• Logarithmic loss: Logarithmic loss (or Log Loss) works by penalizing false classifications. When working with Log Loss, the classifier must assign probability to each class for all the samples examined. Log Loss has no upper bound and it exists on a range of 0 to infinity – a Log Loss value nearer to 0 indicates higher accuracy, whereas a Log Loss value away from 0 indicates lower accuracy. In general, minimizing Log Loss gives greater accuracy for a classifier.
  • Confusion matrix: As the name implies, confusion matrix gives a matrix as output and describes the complete performance of the model. For example, if we have a binary classification problem, some data belonging to one of two classes (YES or NO), and a model that predicts a class for a given input sample, accuracy of the matrix generated by the model can be calculated by taking an average of the values lying across the “main ” In other words, Accuracy = (True Positives + False Negatives) / Total number of samples where:
    • True Positives is the number of cases in which the model predicted YES, and the actual output was YES.
    • True Negatives is the number of cases in which the model predicted NO, and the actual output was NO.
    • False Positives is the number of cases in which the model predicted YES, and the actual output was NO.
    • And finally, False Negatives is the number of cases in which the model predicted NO, and the actual output was YES.
  • Area under curve: Area under curve (AUC) is one of the most widely used metrics for evaluating binary classification problems. The AUC value of a model is equal to the probability that the model will rank a randomly chosen positive example higher than a randomly chosen negative example. AUC has a range of 0 to 1 – the greater the value, the better the model performs. As the name implies, AUC is the area under the curve of a plot of False Positive Rate versus True Positive Rate where True Positive Rate (also known as Sensitivity) corresponds to the proportion of positive data points that are correctly considered as positive, with respect to all positive data points (True Positive Rate = True Positive / (False Negative + True Positive). False Positive Rate (also known as Specificity) corresponds to the proportion of negative data points that are mistakenly considered as positive, with respect to all negative data points (False Positive Rate = False Positive / (False Positive +True Negative).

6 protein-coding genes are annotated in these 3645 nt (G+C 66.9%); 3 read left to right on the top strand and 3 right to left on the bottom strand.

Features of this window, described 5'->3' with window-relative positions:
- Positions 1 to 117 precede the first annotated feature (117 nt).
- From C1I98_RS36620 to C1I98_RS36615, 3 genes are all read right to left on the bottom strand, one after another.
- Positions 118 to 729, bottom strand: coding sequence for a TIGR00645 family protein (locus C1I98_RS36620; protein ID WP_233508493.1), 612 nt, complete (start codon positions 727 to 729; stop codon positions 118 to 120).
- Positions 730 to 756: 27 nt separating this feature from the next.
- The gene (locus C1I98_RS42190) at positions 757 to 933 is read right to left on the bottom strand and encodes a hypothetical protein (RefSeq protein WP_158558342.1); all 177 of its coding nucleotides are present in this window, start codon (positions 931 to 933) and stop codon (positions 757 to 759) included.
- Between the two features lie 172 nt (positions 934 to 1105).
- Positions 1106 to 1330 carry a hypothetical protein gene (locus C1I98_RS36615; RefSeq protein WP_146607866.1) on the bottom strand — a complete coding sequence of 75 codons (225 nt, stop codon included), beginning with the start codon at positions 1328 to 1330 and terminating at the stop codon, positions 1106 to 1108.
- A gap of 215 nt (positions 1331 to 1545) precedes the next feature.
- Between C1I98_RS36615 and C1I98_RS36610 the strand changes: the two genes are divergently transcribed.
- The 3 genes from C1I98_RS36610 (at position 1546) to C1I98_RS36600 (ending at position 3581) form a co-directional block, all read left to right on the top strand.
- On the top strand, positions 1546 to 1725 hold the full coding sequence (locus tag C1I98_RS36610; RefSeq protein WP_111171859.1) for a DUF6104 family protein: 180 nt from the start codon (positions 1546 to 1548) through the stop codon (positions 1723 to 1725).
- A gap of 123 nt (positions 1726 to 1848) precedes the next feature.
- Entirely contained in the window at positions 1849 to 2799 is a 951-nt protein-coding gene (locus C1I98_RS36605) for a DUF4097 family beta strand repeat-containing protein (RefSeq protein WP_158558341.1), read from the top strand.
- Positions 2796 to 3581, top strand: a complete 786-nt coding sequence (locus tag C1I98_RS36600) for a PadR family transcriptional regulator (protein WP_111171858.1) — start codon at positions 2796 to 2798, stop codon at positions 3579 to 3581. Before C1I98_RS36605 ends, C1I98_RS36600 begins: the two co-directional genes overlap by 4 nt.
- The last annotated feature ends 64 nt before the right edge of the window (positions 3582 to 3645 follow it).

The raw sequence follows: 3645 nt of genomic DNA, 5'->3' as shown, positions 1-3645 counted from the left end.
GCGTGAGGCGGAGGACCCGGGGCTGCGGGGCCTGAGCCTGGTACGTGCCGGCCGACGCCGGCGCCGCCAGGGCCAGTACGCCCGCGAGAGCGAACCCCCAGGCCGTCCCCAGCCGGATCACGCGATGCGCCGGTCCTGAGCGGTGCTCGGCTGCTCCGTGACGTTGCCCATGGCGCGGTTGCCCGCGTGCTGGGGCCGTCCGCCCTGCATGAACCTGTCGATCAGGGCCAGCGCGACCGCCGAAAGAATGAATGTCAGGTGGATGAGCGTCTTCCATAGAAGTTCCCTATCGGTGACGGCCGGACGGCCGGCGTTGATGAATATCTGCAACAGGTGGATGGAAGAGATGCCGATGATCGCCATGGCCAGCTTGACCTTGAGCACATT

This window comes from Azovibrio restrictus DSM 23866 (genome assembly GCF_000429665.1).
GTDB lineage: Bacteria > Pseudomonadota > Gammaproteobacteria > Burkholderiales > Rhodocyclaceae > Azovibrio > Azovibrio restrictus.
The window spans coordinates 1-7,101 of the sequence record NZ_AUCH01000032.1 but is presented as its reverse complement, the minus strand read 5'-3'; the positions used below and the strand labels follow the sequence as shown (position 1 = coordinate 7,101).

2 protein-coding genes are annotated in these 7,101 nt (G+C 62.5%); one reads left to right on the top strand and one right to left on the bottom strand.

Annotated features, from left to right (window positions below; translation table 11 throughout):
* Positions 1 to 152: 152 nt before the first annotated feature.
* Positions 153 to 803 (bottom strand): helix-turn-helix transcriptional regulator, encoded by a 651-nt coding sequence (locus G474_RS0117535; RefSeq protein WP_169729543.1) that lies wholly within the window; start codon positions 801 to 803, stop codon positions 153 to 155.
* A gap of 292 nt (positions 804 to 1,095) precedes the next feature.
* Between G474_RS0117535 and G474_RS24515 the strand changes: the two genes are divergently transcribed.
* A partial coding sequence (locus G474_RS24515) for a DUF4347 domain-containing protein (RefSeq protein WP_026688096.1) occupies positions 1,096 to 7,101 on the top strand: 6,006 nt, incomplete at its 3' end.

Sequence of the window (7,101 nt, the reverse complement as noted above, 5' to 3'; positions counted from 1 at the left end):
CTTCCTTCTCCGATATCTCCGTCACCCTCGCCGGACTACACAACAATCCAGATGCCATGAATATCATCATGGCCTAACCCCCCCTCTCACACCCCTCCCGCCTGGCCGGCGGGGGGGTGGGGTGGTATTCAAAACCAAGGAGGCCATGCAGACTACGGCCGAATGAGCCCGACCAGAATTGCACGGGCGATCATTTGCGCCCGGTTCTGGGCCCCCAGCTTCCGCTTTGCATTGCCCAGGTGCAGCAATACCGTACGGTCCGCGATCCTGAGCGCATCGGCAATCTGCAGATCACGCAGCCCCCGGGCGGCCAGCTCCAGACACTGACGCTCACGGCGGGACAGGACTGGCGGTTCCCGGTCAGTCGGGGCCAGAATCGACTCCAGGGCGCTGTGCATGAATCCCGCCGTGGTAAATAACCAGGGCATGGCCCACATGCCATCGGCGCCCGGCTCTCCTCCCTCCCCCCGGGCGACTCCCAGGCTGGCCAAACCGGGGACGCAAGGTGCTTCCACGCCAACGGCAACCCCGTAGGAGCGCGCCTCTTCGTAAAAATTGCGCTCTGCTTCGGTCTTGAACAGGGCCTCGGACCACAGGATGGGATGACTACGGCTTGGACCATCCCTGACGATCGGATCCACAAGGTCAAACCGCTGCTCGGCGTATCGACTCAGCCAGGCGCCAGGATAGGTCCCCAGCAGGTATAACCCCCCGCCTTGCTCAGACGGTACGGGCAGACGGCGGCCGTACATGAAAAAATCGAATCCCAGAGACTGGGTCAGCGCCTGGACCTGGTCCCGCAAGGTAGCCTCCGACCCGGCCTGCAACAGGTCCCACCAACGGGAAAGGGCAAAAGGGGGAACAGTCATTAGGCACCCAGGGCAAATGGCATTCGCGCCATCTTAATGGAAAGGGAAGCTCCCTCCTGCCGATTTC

• F1 Score: F1 Score is the Harmonic Mean between Precision and Recall, where Precision is the number of correct positive results divided by the number of positive results predicted by the classifier and Recall is the number of correct positive results divided by the number of all relevant samples (that is, all samples that should have been identified as positive). It tells you how precise a classifier model is (i.e., how many instances it classifies correctly), as well as how robust it is (that is, whether it misses a significant number of instances). The range for F1 Score is 0 to 1 – the greater the F1 Score, the better the performance of the model. It’s important to note that a model with a high precision but low recall is an extremely accurate model. However, such a model is very likely to miss a large number of instances that are difficult to classify.